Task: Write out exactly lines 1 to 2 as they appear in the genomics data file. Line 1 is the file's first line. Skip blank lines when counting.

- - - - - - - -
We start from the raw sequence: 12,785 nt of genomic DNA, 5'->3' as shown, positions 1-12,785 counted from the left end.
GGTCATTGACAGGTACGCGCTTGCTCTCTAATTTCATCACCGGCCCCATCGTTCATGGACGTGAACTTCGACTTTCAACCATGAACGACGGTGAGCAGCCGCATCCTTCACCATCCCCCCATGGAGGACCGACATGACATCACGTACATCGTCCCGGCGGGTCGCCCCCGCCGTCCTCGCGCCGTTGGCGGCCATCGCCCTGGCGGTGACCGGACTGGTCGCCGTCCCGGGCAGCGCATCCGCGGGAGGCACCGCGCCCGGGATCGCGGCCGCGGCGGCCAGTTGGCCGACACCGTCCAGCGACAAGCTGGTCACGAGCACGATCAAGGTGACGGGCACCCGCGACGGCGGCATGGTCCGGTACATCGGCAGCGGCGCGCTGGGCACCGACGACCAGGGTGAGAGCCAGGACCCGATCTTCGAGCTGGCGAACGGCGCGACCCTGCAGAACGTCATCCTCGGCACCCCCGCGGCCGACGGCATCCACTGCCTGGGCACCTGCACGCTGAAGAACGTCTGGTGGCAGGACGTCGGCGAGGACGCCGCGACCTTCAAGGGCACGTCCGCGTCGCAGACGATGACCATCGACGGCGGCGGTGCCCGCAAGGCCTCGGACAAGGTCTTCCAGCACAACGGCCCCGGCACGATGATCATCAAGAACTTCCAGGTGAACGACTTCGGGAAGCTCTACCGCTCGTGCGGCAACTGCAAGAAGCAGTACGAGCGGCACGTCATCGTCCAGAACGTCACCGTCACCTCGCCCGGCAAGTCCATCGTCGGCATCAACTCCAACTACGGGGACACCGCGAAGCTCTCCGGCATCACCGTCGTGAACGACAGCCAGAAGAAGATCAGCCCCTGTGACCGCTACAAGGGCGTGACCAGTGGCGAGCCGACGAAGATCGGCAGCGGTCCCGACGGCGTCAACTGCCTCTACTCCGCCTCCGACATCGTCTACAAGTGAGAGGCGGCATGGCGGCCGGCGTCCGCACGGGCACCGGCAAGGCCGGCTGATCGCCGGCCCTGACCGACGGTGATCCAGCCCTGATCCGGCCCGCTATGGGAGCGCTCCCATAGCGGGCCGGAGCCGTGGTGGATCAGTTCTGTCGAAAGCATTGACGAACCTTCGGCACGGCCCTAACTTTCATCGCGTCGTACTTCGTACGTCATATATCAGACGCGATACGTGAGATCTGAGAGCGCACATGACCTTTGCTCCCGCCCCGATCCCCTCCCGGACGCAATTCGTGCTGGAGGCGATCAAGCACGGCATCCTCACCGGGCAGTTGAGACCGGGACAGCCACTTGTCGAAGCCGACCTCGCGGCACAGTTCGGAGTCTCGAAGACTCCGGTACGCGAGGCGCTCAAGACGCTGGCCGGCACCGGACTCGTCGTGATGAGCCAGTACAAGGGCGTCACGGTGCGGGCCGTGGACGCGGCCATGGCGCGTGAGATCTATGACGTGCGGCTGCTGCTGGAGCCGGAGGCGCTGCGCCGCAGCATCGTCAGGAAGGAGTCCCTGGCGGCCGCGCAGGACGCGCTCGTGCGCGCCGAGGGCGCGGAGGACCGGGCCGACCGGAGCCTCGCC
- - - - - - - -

We start from the raw sequence: 12,785 nt of genomic DNA, 5'->3' as shown, positions 1-12,785 counted from the left end.
GGTCATTGACAGGTACGCGCTTGCTCTCTAATTTCATCACCGGCCCCATCGTTCATGGACGTGAACTTCGACTTTCAACCATGAACGACGGTGAGCAGCCGCATCCTTCACCATCCCCCCATGGAGGACCGACATGACATCACGTACATCGTCCCGGCGGGTCGCCCCCGCCGTCCTCGCGCCGTTGGCGGCCATCGCCCTGGCGGTGACCGGACTGGTCGCCGTCCCGGGCAGCGCATCCGCGGGAGGCACCGCGCCCGGGATCGCGGCCGCGGCGGCCAGTTGGCCGACACCGTCCAGCGACAAGCTGGTCACGAGCACGATCAAGGTGACGGGCACCCGCGACGGCGGCATGGTCCGGTACATCGGCAGCGGCGCGCTGGGCACCGACGACCAGGGTGAGAGCCAGGACCCGATCTTCGAGCTGGCGAACGGCGCGACCCTGCAGAACGTCATCCTCGGCACCCCCGCGGCCGACGGCATCCACTGCCTGGGCACCTGCACGCTGAAGAACGTCTGGTGGCAGGACGTCGGCGAGGACGCCGCGACCTTCAAGGGCACGTCCGCGTCGCAGACGATGACCATCGACGGCGGCGGTGCCCGCAAGGCCTCGGACAAGGTCTTCCAGCACAACGGCCCCGGCACGATGATCATCAAGAACTTCCAGGTGAACGACTTCGGGAAGCTCTACCGCTCGTGCGGCAACTGCAAGAAGCAGTACGAGCGGCACGTCATCGTCCAGAACGTCACCGTCACCTCGCCCGGCAAGTCCATCGTCGGCATCAACTCCAACTACGGGGACACCGCGAAGCTCTCCGGCATCACCGTCGTGAACGACAGCCAGAAGAAGATCAGCCCCTGTGACCGCTACAAGGGCGTGACCAGTGGCGAGCCGACGAAGATCGGCAGCGGTCCCGACGGCGTCAACTGCCTCTACTCCGCCTCCGACATCGTCTACAAGTGAGAGGCGGCATGGCGGCCGGCGTCCGCACGGGCACCGGCAAGGCCGGCTGATCGCCGGCCCTGACCGACGGTGATCCAGCCCTGATCCGGCCCGCTATGGGAGCGCTCCCATAGCGGGCCGGAGCCGTGGTGGATCAGTTCTGTCGAAAGCATTGACGAACCTTCGGCACGGCCCTAACTTTCATCGCGTCGTACTTCGTACGTCATATATCAGACGCGATACGTGAGATCTGAGAGCGCACATGACCTTTGCTCCCGCCCCGATCCCCTCCCGGACGCAATTCGTGCTGGAGGCGATCAAGCACGGCATCCTCACCGGGCAGTTGAGACCGGGACAGCCACTTGTCGAAGCCGACCTCGCGGCACAGTTCGGAGTCTCGAAGACTCCGGTACGCGAGGCGCTCAAGACGCTGGCCGGCACCGGACTCGTCGTGATGAGCCAGTACAAGGGCGTCACGGTGCGGGCCGTGGACGCGGCCATGGCGCGTGAGATCTATGACGTGCGGCTGCTGCTGGAGCCGGAGGCGCTGCGCCGCAGCATCGTCAGGAAGGAGTCCCTGGCGGCCGCGCAGGACGCGCTCGTGCGCGCCGAGGGCGCGGAGGACCGGGCCGACCGGAGCCTCGCC